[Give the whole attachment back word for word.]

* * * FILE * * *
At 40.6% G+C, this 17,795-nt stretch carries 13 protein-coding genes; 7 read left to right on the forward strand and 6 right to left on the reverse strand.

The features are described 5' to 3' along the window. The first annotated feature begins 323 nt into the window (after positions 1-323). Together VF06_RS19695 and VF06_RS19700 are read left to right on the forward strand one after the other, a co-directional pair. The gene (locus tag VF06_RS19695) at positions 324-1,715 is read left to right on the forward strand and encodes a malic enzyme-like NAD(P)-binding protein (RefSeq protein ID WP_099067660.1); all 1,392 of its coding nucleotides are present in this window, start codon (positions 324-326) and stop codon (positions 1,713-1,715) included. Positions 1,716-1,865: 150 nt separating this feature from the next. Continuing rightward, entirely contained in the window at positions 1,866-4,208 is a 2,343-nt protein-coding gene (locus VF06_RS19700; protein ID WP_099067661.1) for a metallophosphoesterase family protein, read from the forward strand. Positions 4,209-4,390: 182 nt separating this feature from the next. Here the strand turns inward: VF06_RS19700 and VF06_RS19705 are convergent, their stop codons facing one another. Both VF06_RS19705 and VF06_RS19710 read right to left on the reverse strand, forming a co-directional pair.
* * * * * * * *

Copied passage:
At 40.6% G+C, this 17,795-nt stretch carries 13 protein-coding genes; 7 read left to right on the forward strand and 6 right to left on the reverse strand.

The features are described 5' to 3' along the window. The first annotated feature begins 323 nt into the window (after positions 1-323). Together VF06_RS19695 and VF06_RS19700 are read left to right on the forward strand one after the other, a co-directional pair. The gene (locus tag VF06_RS19695) at positions 324-1,715 is read left to right on the forward strand and encodes a malic enzyme-like NAD(P)-binding protein (RefSeq protein ID WP_099067660.1); all 1,392 of its coding nucleotides are present in this window, start codon (positions 324-326) and stop codon (positions 1,713-1,715) included. Positions 1,716-1,865: 150 nt separating this feature from the next. Continuing rightward, entirely contained in the window at positions 1,866-4,208 is a 2,343-nt protein-coding gene (locus VF06_RS19700; protein ID WP_099067661.1) for a metallophosphoesterase family protein, read from the forward strand. Positions 4,209-4,390: 182 nt separating this feature from the next. Here the strand turns inward: VF06_RS19700 and VF06_RS19705 are convergent, their stop codons facing one another. Both VF06_RS19705 and VF06_RS19710 read right to left on the reverse strand, forming a co-directional pair.